The gist of the call was a need for a paradigm shift. A tough shift because it went against the grain of industrial logic and its production methods, i.e. economy of scale. Not since the Luddite movement's campaign, back in the 19th century, against the perceived dangers of the machine had a call to question the industrial civilization's premises got so much tractions. Even John Ruskin and William Morris, the leaders of the Arts and Crafts Movement, hadn't been able to reach larger audiences beyond the literati, and thus failed to generate serious debate about what was gained and what was lost with the advent of modern technology. In between some philosophers and social critics, concerned about human degradation, liberties, and happiness, have started to question some of the fundamentals underpinning the industrial civilization practices, but got little attention. Some of these questions were of political-economic concerns, while others dealt with ethical and moral spheres. Though some of these quandaries had been raised since the advent of the Industrial Revolution, however, due perhaps to their abstract nature, they remained of academic concens, and they've yet to receive popular attention. What attributes a technological society must have? What is an appropriate technology? What are metrics to judge and evaluate it? Is it possible and feasible to calibrate technology to serves different levels of social and economic developments? Are the superlatives of big, high, and complex –economy of scale– an inherent traits of current technology? Could technology also be soft, small, and simple? In other words, are centralized industrial systems, just as centralized power, the cause or the effect of the complexity of contemporary technological set-up? These are weighty questions indeed, and shout loudly for attention, from both industrialized but particularly from those still on the way to industrialization, than they've received so far.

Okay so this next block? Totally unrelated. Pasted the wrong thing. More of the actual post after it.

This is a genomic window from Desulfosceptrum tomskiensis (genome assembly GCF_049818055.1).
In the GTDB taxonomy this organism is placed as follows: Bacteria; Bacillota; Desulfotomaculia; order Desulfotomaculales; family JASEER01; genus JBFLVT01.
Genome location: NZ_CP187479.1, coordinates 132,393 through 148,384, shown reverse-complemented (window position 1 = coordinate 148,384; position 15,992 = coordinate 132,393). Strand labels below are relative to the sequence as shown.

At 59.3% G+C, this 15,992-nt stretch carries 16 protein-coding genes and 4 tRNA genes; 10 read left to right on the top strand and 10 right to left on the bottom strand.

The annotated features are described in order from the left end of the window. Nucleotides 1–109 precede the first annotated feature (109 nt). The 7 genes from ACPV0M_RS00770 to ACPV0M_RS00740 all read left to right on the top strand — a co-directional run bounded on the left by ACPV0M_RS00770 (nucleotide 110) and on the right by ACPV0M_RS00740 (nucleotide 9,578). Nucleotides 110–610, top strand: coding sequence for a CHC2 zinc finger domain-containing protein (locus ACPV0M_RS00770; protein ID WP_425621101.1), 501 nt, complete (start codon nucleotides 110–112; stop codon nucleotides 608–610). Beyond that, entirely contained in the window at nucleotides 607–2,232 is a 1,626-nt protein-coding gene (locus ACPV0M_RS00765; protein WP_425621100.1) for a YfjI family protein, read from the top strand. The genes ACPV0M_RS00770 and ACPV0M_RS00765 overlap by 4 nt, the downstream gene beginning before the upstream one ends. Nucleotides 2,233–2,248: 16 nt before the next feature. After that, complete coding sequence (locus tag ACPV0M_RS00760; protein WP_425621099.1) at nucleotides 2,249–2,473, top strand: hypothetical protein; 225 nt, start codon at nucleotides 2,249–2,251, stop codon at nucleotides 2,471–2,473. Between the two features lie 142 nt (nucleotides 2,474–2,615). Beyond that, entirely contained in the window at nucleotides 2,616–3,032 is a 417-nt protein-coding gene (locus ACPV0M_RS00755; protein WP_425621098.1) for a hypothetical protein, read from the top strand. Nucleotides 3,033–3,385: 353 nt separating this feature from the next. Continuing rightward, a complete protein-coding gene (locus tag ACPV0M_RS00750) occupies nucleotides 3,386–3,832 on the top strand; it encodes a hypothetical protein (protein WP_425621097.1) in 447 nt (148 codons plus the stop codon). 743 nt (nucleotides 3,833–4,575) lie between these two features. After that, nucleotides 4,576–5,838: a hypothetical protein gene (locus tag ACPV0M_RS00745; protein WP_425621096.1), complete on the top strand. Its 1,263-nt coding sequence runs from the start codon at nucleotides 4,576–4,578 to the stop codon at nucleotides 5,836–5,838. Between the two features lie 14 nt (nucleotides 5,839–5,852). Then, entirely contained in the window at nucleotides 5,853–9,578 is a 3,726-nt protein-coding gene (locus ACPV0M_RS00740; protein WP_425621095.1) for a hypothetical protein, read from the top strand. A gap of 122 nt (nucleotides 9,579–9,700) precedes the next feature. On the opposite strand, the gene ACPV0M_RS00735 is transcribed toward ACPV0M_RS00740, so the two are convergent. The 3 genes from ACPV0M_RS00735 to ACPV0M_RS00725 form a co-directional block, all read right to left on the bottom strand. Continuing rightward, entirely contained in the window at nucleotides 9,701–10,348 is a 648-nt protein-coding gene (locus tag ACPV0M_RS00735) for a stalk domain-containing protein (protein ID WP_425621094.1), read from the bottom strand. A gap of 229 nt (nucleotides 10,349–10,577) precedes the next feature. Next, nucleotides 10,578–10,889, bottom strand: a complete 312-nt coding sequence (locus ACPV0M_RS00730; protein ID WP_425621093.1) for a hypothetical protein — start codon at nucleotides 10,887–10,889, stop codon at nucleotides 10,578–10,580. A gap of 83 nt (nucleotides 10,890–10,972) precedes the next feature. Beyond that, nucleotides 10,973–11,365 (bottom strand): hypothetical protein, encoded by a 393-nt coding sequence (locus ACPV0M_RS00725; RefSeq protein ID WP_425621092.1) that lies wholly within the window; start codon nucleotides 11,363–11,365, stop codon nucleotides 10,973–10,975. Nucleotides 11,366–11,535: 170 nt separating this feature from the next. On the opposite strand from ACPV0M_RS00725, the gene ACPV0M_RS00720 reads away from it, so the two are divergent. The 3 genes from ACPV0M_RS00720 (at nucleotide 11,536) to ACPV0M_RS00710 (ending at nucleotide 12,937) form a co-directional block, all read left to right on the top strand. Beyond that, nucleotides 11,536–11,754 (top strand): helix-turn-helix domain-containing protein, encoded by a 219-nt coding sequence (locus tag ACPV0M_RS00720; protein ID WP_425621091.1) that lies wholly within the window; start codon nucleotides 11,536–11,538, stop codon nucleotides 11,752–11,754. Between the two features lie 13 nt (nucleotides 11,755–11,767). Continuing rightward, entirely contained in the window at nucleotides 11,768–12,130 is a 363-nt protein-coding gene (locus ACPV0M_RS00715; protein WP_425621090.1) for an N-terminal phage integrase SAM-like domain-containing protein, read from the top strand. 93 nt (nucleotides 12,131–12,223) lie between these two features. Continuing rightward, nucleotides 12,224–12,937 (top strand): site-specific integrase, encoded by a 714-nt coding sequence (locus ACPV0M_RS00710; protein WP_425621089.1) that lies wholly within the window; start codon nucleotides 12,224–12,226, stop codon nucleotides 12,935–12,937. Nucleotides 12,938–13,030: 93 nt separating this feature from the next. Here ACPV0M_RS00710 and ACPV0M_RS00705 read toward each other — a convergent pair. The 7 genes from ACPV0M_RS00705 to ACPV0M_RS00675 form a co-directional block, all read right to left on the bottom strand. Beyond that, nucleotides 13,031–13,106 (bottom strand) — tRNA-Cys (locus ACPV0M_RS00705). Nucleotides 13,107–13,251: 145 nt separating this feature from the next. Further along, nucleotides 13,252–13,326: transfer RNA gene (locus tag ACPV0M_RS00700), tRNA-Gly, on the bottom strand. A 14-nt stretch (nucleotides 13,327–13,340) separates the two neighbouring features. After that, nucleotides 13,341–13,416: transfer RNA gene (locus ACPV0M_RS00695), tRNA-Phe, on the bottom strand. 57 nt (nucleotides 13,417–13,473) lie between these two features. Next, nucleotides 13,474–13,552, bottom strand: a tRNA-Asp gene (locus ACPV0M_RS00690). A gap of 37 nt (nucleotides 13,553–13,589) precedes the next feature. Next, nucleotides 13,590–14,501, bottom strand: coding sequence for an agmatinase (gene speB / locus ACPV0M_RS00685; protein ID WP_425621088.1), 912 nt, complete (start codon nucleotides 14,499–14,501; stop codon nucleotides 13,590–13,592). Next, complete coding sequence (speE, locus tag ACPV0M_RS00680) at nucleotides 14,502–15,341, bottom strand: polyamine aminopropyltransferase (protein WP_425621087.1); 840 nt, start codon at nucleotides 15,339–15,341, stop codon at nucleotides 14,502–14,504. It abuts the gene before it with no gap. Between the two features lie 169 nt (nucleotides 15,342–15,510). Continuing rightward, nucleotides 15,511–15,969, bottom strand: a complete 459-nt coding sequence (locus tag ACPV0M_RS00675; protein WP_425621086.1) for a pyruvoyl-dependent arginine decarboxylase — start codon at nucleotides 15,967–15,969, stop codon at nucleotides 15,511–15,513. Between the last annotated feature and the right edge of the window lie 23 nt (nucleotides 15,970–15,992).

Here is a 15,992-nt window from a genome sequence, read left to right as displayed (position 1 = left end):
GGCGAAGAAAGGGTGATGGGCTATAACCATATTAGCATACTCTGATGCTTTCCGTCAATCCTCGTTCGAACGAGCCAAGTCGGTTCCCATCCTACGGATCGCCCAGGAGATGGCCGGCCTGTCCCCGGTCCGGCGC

Since the advent of agriculture and settlement, back in the neolithic age, no major changes had occurred to upset the arrangment of human productive activities. The Industrial Revolution had changed that order. It'd changed both how people gained their livelihoods and where they lived. New order of human distribution on the land. Urban centers became the sine-qua-none magnetics of growth and attracted an increasing numbers of peasants. Agriculture and the countryside have lost to industry. That's how history has worked for those who have made the transition. What about when the 'urban revolution' was ficticious, brought about not by industry but rather by oil revenues? How the relationship between the urban pole and its hinterland be defined and on what bases? And how could a functioning urban economy be obtained?

Ghoma
Ghoma47@hotmail.com


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More Articles Written By Ghoma